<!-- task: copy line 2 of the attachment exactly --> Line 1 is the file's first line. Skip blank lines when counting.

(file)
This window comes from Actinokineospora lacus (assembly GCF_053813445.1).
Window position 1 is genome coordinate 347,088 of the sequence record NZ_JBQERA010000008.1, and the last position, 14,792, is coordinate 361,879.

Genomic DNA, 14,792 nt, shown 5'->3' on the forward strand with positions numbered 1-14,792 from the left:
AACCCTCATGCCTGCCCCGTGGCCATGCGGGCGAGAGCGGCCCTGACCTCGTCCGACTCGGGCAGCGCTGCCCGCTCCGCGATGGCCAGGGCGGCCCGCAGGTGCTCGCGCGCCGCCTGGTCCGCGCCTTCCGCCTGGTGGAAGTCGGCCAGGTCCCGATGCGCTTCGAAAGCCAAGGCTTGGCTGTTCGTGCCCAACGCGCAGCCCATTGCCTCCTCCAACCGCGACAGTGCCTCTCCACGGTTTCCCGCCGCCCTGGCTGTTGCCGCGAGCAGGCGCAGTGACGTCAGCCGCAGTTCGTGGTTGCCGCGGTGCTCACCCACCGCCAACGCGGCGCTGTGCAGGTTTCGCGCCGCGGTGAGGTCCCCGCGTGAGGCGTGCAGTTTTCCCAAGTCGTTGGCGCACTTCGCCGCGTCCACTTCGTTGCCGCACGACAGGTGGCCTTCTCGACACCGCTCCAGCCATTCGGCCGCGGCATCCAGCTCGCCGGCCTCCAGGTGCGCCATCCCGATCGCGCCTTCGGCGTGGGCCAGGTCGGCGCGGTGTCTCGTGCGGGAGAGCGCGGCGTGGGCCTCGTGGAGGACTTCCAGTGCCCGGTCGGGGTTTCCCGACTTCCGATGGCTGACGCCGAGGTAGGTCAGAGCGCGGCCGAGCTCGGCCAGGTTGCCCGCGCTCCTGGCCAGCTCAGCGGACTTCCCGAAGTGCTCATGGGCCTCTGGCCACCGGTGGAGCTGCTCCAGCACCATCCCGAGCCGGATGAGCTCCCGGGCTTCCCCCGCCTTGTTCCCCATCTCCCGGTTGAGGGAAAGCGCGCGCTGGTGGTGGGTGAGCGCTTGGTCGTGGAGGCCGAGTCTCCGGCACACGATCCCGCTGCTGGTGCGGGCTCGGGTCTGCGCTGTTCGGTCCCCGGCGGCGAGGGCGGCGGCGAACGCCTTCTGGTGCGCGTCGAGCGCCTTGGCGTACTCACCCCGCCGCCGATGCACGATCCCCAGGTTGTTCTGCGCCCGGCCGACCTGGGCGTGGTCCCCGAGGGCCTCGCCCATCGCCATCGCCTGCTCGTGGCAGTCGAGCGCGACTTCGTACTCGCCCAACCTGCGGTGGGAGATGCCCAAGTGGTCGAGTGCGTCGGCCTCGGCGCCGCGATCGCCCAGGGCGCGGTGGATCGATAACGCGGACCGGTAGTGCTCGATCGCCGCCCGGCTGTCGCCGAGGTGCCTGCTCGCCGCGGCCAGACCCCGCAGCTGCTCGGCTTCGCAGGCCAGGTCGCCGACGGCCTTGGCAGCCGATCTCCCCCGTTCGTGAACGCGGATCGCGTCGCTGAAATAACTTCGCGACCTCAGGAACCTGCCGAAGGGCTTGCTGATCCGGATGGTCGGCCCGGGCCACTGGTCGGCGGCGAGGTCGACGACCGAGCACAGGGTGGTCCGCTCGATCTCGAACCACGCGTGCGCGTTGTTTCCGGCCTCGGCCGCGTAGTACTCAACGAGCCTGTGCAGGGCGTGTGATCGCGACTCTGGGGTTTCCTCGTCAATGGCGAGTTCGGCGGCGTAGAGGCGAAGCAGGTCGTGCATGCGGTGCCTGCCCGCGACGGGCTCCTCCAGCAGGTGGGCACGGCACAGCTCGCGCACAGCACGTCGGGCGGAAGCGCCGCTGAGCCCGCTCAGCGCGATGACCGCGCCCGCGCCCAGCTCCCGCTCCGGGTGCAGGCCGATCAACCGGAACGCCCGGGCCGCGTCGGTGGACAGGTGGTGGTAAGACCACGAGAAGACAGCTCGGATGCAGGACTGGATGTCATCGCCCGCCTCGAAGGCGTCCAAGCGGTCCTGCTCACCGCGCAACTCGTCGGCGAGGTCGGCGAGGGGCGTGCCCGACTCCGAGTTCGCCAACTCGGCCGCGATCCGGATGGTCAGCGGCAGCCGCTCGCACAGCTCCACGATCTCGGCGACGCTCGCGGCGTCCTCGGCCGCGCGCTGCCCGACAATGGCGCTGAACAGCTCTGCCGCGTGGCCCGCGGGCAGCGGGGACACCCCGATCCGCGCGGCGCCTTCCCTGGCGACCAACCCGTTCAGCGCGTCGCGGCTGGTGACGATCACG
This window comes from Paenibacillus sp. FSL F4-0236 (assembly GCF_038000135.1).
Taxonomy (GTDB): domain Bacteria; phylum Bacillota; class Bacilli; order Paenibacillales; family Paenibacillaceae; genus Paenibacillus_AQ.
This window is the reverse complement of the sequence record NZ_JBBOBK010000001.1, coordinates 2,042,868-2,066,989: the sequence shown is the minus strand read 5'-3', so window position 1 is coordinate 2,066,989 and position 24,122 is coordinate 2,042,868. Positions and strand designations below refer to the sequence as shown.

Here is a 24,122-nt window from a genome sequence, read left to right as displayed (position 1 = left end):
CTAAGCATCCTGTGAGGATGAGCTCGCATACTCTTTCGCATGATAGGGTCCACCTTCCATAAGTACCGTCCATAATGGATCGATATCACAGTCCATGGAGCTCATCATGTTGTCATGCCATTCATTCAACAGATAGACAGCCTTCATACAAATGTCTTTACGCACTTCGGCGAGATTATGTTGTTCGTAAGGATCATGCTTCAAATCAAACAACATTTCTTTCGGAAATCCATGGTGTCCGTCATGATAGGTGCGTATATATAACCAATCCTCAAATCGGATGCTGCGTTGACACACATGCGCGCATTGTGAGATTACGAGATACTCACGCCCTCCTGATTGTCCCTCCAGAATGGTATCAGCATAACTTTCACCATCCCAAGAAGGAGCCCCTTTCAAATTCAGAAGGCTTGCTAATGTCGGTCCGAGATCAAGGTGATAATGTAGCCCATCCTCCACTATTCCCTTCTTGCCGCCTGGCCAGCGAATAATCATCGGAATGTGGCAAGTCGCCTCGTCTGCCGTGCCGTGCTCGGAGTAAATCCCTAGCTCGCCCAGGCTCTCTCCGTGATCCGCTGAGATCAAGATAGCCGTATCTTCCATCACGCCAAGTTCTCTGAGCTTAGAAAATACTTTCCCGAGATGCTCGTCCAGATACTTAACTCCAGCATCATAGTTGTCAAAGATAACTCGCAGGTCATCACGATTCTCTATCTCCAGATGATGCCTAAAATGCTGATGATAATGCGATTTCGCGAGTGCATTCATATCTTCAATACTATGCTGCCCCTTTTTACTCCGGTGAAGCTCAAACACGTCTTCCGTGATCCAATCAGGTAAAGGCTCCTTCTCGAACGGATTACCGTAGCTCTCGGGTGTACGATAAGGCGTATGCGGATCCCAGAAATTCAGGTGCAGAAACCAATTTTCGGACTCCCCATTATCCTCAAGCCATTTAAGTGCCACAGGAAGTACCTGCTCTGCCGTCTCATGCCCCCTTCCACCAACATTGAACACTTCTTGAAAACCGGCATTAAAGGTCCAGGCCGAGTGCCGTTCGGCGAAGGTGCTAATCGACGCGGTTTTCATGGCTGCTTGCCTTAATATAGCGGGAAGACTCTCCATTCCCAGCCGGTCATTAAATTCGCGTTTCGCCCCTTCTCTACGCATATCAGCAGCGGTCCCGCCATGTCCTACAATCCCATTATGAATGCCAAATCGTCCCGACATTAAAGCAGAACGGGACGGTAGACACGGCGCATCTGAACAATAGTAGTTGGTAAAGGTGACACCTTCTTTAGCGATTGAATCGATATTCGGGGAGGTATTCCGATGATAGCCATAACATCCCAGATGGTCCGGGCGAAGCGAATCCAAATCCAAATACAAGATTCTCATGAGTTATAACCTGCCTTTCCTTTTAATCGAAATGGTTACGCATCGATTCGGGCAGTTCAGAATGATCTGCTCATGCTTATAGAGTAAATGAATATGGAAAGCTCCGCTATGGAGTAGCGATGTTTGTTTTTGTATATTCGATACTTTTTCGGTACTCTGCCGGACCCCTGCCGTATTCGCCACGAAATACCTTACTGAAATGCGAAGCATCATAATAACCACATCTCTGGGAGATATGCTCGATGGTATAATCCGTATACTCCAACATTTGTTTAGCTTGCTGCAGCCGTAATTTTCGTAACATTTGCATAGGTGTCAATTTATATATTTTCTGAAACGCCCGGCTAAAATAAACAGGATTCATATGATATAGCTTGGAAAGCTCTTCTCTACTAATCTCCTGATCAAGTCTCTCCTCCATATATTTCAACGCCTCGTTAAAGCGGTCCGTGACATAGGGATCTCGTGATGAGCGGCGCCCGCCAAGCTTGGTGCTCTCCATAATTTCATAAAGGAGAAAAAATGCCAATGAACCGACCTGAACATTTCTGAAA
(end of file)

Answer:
Window position 1 is genome coordinate 347,088 of the sequence record NZ_JBQERA010000008.1, and the last position, 14,792, is coordinate 361,879.